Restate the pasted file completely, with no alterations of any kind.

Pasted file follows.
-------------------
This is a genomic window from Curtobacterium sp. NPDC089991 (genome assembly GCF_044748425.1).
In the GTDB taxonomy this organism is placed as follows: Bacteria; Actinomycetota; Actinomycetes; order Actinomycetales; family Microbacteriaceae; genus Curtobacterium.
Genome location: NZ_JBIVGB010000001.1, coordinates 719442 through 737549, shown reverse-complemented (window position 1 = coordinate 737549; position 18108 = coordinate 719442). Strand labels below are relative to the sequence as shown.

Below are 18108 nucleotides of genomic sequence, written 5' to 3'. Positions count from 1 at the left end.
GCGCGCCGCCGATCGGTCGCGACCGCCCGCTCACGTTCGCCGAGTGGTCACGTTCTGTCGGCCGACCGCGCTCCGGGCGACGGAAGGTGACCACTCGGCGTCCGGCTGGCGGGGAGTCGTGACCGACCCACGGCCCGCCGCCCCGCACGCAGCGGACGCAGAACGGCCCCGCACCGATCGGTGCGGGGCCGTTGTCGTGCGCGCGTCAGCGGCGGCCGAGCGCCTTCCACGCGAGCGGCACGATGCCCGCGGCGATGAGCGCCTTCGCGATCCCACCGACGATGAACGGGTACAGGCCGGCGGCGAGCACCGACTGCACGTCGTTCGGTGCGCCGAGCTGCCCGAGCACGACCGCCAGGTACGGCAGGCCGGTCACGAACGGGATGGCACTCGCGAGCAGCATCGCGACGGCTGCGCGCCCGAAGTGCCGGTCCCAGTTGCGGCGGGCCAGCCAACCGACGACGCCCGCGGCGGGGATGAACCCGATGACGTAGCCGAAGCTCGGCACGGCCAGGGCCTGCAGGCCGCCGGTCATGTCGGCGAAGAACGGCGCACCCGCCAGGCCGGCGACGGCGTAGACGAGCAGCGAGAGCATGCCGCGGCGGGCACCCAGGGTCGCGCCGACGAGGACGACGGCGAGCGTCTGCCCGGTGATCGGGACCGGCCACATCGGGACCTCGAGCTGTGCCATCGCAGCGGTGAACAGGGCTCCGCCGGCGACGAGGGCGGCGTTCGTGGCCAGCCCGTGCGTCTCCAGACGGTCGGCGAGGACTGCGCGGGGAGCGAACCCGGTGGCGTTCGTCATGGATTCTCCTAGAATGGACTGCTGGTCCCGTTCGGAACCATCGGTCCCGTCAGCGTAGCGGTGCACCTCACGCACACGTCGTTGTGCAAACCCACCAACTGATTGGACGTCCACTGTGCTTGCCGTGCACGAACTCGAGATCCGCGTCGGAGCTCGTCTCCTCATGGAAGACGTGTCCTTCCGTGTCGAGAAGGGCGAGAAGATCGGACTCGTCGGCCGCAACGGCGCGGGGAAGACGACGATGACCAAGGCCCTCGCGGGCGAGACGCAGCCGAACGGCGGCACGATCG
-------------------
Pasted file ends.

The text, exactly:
This is a genomic window from Curtobacterium sp. NPDC089991 (genome assembly GCF_044748425.1).
In the GTDB taxonomy this organism is placed as follows: Bacteria; Actinomycetota; Actinomycetes; order Actinomycetales; family Microbacteriaceae; genus Curtobacterium.
Genome location: NZ_JBIVGB010000001.1, coordinates 719442 through 737549, shown reverse-complemented (window position 1 = coordinate 737549; position 18108 = coordinate 719442). Strand labels below are relative to the sequence as shown.

Below are 18108 nucleotides of genomic sequence, written 5' to 3'. Positions count from 1 at the left end.
GCGCGCCGCCGATCGGTCGCGACCGCCCGCTCACGTTCGCCGAGTGGTCACGTTCTGTCGGCCGACCGCGCTCCGGGCGACGGAAGGTGACCACTCGGCGTCCGGCTGGCGGGGAGTCGTGACCGACCCACGGCCCGCCGCCCCGCACGCAGCGGACGCAGAACGGCCCCGCACCGATCGGTGCGGGGCCGTTGTCGTGCGCGCGTCAGCGGCGGCCGAGCGCCTTCCACGCGAGCGGCACGATGCCCGCGGCGATGAGCGCCTTCGCGATCCCACCGACGATGAACGGGTACAGGCCGGCGGCGAGCACCGACTGCACGTCGTTCGGTGCGCCGAGCTGCCCGAGCACGACCGCCAGGTACGGCAGGCCGGTCACGAACGGGATGGCACTCGCGAGCAGCATCGCGACGGCTGCGCGCCCGAAGTGCCGGTCCCAGTTGCGGCGGGCCAGCCAACCGACGACGCCCGCGGCGGGGATGAACCCGATGACGTAGCCGAAGCTCGGCACGGCCAGGGCCTGCAGGCCGCCGGTCATGTCGGCGAAGAACGGCGCACCCGCCAGGCCGGCGACGGCGTAGACGAGCAGCGAGAGCATGCCGCGGCGGGCACCCAGGGTCGCGCCGACGAGGACGACGGCGAGCGTCTGCCCGGTGATCGGGACCGGCCACATCGGGACCTCGAGCTGTGCCATCGCAGCGGTGAACAGGGCTCCGCCGGCGACGAGGGCGGCGTTCGTGGCCAGCCCGTGCGTCTCCAGACGGTCGGCGAGGACTGCGCGGGGAGCGAACCCGGTGGCGTTCGTCATGGATTCTCCTAGAATGGACTGCTGGTCCCGTTCGGAACCATCGGTCCCGTCAGCGTAGCGGTGCACCTCACGCACACGTCGTTGTGCAAACCCACCAACTGATTGGACGTCCACTGTGCTTGCCGTGCACGAACTCGAGATCCGCGTCGGAGCTCGTCTCCTCATGGAAGACGTGTCCTTCCGTGTCGAGAAGGGCGAGAAGATCGGACTCGTCGGCCGCAACGGCGCGGGGAAGACGACGATGACCAAGGCCCTCGCGGGCGAGACGCAGCCGAACGGCGGCACGATCG